Like most Americans, when I learned that twenty children and six adults had been massacred in Newtown, Connecticut, I recoiled. Like most parents, my next thought was for my own son, the image I retain of his happy, smiling self for one moment replaced by an image of his tiny body lying twisted on the ground. Even as I write these words, an emotion I rarely feel—one I often can’t even make myself feel—threatens to overwhelm me.
And then, of course, came anger. I wished I could bring Adam Lanza back to life to ask him why he did this, and then beat him to death myself. Many might be surprised to learn that a physician would feel this way, but the sad truth is that after nearly twenty years of practicing medicine, my ability to muster compassion even for angry, demanding, and ungrateful patients has eroded. How then am I to find compassion for someone like Adam Lanza? And more to the point, why should I even try?
But when I ask myself this question, I realize I have an answer: despite our nearly universal attraction to the belief that human beings come in one of only two flavors—good and evil—and that evil acts abolish the humanity of those who commit them, I know full well that the most noble and kind among us are capable of committing great evil; and more, as a famous Buddhist saying goes, that even a heartless villain can love his wife and children.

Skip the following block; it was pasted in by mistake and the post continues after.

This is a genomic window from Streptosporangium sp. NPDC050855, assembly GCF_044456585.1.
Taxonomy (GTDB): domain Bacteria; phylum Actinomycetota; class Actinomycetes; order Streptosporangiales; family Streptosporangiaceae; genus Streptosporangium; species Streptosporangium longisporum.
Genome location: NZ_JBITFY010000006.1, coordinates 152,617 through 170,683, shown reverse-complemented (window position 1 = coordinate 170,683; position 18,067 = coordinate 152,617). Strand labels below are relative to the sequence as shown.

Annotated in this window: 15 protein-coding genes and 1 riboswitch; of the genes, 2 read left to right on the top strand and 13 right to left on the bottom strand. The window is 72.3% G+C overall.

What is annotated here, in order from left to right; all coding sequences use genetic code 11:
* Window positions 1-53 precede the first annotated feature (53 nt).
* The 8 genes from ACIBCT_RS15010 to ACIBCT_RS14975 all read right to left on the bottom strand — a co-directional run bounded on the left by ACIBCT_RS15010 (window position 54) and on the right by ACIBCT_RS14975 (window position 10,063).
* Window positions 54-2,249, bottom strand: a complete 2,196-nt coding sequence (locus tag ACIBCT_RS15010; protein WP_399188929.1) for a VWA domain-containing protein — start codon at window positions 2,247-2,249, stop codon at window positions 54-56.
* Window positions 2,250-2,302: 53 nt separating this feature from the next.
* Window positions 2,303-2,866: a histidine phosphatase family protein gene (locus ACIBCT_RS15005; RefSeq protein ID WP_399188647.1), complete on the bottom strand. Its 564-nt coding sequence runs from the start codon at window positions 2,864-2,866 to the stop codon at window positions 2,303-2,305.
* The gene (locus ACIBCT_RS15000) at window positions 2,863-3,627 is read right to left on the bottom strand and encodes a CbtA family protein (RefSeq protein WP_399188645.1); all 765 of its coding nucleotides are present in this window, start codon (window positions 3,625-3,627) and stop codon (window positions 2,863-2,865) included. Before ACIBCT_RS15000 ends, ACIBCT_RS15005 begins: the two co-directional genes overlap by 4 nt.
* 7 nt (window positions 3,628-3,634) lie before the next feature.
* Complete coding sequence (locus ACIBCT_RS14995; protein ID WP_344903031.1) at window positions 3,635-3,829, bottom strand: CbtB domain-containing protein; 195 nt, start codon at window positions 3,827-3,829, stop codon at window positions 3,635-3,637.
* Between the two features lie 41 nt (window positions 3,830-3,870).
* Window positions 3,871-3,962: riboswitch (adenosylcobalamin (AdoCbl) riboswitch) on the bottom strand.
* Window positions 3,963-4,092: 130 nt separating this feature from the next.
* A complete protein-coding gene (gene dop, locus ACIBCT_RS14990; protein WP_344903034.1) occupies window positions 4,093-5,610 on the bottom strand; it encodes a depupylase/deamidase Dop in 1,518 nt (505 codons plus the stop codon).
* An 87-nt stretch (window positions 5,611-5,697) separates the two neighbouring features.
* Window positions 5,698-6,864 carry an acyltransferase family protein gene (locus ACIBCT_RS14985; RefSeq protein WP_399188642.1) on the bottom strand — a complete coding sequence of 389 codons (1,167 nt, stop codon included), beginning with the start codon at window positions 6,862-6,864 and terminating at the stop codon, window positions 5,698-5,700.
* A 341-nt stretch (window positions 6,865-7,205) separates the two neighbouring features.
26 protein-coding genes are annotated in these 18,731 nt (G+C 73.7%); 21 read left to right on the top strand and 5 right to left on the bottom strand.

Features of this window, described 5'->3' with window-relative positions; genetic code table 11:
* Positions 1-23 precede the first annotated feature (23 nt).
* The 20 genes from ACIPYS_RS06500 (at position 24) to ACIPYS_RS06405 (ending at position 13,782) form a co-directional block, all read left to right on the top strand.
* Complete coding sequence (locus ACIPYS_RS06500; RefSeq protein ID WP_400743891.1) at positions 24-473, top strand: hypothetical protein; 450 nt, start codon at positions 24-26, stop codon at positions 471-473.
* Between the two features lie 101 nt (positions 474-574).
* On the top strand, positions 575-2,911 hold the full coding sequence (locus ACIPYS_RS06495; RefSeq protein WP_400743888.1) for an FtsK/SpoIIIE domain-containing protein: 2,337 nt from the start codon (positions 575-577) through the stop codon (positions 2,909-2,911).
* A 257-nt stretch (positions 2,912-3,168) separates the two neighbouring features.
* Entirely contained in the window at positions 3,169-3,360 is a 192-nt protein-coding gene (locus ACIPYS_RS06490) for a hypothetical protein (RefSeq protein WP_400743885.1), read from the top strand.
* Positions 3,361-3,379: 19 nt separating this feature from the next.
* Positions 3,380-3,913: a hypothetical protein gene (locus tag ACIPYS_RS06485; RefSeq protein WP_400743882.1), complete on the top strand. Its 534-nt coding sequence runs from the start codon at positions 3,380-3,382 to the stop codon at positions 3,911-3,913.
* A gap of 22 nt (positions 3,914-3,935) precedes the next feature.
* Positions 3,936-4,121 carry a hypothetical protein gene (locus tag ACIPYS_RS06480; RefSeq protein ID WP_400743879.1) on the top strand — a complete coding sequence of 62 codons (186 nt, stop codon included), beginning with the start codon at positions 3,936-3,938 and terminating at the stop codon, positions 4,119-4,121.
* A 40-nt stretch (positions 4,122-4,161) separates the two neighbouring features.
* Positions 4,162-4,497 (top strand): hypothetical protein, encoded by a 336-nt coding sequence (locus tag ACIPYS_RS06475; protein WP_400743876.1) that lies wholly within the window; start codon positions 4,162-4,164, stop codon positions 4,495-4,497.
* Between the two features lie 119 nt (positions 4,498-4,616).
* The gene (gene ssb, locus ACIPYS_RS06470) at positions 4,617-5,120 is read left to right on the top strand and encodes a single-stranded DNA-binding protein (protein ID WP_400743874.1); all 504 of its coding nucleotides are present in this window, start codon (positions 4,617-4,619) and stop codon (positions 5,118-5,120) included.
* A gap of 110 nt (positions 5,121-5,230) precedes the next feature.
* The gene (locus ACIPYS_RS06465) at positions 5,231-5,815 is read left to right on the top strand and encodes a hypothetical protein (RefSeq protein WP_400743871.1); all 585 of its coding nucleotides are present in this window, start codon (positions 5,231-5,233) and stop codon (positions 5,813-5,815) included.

We don’t hate or condemn a three-year-old child who points his father’s gun at his brother and pulls the trigger because we understand that he doesn’t understand the consequences of his actions. Why then, I ask myself, should we hate adults who lie, cheat, steal, or even murder—even when they commit these heinous crimes against us or the people we love? We may think they should know better, but wisdom isn’t an inevitable consequence of aging. Why then shouldn’t we feel compassion for an adult as we would for a three-year-old? Why not, in fact, as if he or she had once been our three-year-old? For were they not at one point someone else’s? My heart cries out for the children and teachers who Adam Lanza killed, for their families and their friends. But it cries too for Adam, who to me, ultimately, was nothing other than a three-year-old boy hiding in a twenty-year-old body.
If we can internalize two premises, that we all want to be happy more than anything else but that many of us are profoundly confused about how to become so—as Adam Lanza so obviously was, whether we ultimately understand him to have been mentally ill or not—we may be able to interest ourselves more in understanding people, in figuring out the reasons they do the things they do, than in condemning them. Not that our sense of righteous outrage at the actions of those who hurt us or the ones we love is misplaced or unjustified. But we can condemn such actions, we can even punish such people—as we must when laws are broken—without pretending that such people have ceased to deserve our compassion. Without forgetting they were once small and full of hope for a good and happy life. That they are in reality only tragically deluded—deluded into thinking that they must harm others to lessen their own pain or to find joy. For in refusing to dismiss the humanity of those our emotions tell us deserve only our hatred, we find that which is best in ourselves.
Alex Lickerman is an internal medicine physician at the University of Chicago who blogs at Happiness in this World. He is the author of The Undefeated Mind: On the Science of Constructing an Indestructible Self.